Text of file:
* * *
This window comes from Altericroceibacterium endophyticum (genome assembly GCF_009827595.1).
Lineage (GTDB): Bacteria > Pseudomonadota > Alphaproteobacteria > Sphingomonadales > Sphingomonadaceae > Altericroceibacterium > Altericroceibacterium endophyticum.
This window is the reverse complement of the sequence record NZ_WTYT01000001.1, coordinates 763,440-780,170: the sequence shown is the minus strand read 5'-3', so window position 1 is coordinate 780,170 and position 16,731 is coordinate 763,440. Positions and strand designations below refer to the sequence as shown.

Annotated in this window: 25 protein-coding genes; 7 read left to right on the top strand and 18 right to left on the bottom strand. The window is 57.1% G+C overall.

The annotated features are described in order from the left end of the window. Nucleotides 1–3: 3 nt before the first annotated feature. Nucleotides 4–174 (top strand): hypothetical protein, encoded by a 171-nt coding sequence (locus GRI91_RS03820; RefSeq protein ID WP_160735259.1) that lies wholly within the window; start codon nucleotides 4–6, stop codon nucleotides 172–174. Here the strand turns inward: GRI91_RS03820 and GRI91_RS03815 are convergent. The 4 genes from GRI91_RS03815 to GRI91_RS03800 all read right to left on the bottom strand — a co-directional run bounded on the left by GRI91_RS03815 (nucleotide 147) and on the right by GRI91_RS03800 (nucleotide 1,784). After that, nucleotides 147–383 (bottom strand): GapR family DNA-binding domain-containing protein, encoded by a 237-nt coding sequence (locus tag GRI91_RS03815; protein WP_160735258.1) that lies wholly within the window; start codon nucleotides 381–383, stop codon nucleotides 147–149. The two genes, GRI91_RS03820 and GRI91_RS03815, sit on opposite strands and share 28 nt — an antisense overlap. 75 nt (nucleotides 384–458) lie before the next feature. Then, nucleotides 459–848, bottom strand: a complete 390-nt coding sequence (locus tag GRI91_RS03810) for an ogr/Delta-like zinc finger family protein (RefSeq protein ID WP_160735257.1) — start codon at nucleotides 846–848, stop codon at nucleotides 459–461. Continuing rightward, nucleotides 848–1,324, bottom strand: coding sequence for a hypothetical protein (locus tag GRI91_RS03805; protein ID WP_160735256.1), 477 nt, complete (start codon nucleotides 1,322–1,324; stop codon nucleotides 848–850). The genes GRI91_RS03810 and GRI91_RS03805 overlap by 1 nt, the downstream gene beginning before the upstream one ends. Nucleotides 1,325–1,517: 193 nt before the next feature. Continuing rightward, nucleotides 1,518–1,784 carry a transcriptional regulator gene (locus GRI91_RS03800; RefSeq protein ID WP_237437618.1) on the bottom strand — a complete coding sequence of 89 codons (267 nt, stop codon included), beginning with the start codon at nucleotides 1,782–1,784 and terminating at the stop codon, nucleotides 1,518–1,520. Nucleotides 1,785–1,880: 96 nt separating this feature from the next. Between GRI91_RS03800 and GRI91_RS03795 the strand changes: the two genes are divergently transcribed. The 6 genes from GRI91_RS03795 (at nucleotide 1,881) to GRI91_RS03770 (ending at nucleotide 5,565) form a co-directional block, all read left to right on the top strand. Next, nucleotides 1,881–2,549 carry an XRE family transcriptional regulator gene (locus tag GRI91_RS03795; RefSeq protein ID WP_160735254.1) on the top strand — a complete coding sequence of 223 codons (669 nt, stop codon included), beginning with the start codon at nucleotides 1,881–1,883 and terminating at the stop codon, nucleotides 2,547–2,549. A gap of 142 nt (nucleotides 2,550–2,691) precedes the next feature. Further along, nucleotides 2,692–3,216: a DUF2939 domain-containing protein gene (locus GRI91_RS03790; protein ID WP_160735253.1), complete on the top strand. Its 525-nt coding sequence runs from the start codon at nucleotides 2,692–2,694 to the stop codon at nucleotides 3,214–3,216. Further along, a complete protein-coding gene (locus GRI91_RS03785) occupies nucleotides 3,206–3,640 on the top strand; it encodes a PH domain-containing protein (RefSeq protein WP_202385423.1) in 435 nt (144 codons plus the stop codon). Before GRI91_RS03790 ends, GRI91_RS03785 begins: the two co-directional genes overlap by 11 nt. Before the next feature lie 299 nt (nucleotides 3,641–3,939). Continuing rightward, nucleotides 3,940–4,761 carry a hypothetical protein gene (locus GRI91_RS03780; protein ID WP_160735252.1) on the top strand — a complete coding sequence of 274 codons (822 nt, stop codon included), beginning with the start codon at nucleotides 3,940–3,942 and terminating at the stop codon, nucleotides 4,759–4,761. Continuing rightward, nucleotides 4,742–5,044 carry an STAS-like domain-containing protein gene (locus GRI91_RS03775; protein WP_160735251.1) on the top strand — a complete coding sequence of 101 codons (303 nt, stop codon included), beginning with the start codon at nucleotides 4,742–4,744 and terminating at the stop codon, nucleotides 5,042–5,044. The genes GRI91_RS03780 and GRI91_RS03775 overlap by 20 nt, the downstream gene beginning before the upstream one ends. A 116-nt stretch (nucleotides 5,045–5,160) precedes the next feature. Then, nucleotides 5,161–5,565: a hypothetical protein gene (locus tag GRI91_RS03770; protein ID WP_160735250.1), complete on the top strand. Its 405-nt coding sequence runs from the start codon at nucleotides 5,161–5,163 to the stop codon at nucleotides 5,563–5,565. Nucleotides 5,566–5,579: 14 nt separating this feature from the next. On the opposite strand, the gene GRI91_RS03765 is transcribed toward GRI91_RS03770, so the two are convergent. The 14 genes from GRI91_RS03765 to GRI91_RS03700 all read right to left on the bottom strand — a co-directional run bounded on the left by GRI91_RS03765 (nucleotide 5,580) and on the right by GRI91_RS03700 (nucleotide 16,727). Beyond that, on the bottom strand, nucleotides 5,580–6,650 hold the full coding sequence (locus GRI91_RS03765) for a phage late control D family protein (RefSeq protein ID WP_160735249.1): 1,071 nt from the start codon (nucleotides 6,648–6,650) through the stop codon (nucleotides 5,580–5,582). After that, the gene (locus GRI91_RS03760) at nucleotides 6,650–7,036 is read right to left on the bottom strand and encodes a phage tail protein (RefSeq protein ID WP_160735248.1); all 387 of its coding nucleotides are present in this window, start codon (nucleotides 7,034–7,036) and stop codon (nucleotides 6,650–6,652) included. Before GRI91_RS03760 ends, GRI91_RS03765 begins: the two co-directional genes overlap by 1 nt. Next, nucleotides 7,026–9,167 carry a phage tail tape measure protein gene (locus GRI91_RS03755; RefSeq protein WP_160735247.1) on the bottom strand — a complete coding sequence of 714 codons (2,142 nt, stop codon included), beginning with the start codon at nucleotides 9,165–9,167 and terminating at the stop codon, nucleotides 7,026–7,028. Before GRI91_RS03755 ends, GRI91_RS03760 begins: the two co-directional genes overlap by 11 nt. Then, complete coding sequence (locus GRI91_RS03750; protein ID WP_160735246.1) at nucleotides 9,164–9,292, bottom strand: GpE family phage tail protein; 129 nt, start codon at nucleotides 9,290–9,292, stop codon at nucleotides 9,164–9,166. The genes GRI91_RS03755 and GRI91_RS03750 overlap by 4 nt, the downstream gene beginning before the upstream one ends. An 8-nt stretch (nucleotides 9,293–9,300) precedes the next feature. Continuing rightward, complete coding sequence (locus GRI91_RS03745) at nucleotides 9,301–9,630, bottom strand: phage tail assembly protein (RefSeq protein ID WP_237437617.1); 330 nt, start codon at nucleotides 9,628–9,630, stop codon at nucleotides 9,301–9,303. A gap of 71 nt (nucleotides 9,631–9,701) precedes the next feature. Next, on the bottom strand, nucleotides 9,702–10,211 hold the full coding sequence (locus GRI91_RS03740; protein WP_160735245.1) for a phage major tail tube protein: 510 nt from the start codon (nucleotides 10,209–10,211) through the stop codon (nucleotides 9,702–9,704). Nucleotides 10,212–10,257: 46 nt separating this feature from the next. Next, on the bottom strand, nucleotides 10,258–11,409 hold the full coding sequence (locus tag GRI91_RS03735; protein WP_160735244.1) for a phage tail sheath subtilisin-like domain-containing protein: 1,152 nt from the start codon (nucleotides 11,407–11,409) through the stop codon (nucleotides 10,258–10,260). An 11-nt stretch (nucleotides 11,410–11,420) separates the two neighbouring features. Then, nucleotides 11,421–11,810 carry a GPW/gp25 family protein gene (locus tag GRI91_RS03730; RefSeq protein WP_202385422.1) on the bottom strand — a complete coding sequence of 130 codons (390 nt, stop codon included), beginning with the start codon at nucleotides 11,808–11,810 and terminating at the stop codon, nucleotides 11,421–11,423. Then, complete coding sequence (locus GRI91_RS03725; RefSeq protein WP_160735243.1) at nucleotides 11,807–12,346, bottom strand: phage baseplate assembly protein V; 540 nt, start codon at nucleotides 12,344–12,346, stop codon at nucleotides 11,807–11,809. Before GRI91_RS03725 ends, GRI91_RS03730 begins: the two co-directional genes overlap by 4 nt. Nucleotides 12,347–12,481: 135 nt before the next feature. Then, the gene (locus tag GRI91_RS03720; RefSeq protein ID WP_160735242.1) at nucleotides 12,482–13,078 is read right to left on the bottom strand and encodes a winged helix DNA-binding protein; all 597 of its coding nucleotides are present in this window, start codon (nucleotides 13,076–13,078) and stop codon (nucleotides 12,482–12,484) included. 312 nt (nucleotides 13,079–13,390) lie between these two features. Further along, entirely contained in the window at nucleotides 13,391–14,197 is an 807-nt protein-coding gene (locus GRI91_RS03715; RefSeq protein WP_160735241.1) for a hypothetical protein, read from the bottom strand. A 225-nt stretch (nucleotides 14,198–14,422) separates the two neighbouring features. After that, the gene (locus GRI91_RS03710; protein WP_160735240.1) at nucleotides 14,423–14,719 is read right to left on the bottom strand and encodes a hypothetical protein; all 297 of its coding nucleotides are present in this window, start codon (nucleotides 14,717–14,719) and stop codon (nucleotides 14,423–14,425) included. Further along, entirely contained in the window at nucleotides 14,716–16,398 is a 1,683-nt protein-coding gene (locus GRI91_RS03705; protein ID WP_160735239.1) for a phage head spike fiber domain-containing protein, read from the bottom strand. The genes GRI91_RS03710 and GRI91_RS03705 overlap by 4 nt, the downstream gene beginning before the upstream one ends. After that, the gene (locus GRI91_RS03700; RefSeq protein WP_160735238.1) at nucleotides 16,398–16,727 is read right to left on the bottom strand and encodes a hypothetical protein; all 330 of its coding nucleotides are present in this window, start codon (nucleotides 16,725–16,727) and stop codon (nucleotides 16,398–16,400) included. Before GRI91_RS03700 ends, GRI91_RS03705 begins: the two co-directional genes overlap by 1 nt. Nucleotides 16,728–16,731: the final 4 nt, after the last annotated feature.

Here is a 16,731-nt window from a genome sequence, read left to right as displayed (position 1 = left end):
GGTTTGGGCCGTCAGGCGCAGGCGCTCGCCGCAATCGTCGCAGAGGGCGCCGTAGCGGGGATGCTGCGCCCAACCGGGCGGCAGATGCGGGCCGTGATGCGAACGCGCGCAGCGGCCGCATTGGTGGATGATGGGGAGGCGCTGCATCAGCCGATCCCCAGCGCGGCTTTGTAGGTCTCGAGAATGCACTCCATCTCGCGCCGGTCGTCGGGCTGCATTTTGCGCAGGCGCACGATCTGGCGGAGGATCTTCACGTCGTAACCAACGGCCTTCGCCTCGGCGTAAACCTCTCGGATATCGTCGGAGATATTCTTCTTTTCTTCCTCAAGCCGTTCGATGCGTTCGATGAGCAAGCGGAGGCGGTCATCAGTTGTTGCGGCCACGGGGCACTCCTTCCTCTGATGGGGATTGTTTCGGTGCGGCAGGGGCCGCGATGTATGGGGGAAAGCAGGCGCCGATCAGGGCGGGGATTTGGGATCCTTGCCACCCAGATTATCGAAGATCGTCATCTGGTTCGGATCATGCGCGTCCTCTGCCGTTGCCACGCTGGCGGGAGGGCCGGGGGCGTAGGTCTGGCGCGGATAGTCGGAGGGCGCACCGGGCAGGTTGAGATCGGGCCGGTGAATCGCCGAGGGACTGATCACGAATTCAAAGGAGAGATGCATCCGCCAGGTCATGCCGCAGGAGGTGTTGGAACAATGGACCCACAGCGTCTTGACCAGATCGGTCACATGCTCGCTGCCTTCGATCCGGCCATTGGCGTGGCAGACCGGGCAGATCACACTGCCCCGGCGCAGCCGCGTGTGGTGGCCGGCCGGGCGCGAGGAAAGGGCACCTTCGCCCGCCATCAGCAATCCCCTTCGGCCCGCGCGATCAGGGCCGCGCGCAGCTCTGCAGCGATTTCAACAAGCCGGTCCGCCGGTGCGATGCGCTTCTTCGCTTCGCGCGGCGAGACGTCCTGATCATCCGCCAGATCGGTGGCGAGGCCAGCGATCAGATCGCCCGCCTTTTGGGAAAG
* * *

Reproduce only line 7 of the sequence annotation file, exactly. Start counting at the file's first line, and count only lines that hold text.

GGTTTGGGCCGTCAGGCGCAGGCGCTCGCCGCAATCGTCGCAGAGGGCGCCGTAGCGGGGATGCTGCGCCCAACCGGGCGGCAGATGCGGGCCGTGATGCGAACGCGCGCAGCGGCCGCATTGGTGGATGATGGGGAGGCGCTGCATCAGCCGATCCCCAGCGCGGCTTTGTAGGTCTCGAGAATGCACTCCATCTCGCGCCGGTCGTCGGGCTGCATTTTGCGCAGGCGCACGATCTGGCGGAGGATCTTCACGTCGTAACCAACGGCCTTCGCCTCGGCGTAAACCTCTCGGATATCGTCGGAGATATTCTTCTTTTCTTCCTCAAGCCGTTCGATGCGTTCGATGAGCAAGCGGAGGCGGTCATCAGTTGTTGCGGCCACGGGGCACTCCTTCCTCTGATGGGGATTGTTTCGGTGCGGCAGGGGCCGCGATGTATGGGGGAAAGCAGGCGCCGATCAGGGCGGGGATTTGGGATCCTTGCCACCCAGATTATCGAAGATCGTCATCTGGTTCGGATCATGCGCGTCCTCTGCCGTTGCCACGCTGGCGGGAGGGCCGGGGGCGTAGGTCTGGCGCGGATAGTCGGAGGGCGCACCGGGCAGGTTGAGATCGGGCCGGTGAATCGCCGAGGGACTGATCACGAATTCAAAGGAGAGATGCATCCGCCAGGTCATGCCGCAGGAGGTGTTGGAACAATGGACCCACAGCGTCTTGACCAGATCGGTCACATGCTCGCTGCCTTCGATCCGGCCATTGGCGTGGCAGACCGGGCAGATCACACTGCCCCGGCGCAGCCGCGTGTGGTGGCCGGCCGGGCGCGAGGAAAGGGCACCTTCGCCCGCCATCAGCAATCCCCTTCGGCCCGCGCGATCAGGGCCGCGCGCAGCTCTGCAGCGATTTCAACAAGCCGGTCCGCCGGTGCGATGCGCTTCTTCGCTTCGCGCGGCGAGACGTCCTGATCATCCGCCAGATCGGTGGCGAGGCCAGCGATCAGATCGCCCGCCTTTTGGGAAAG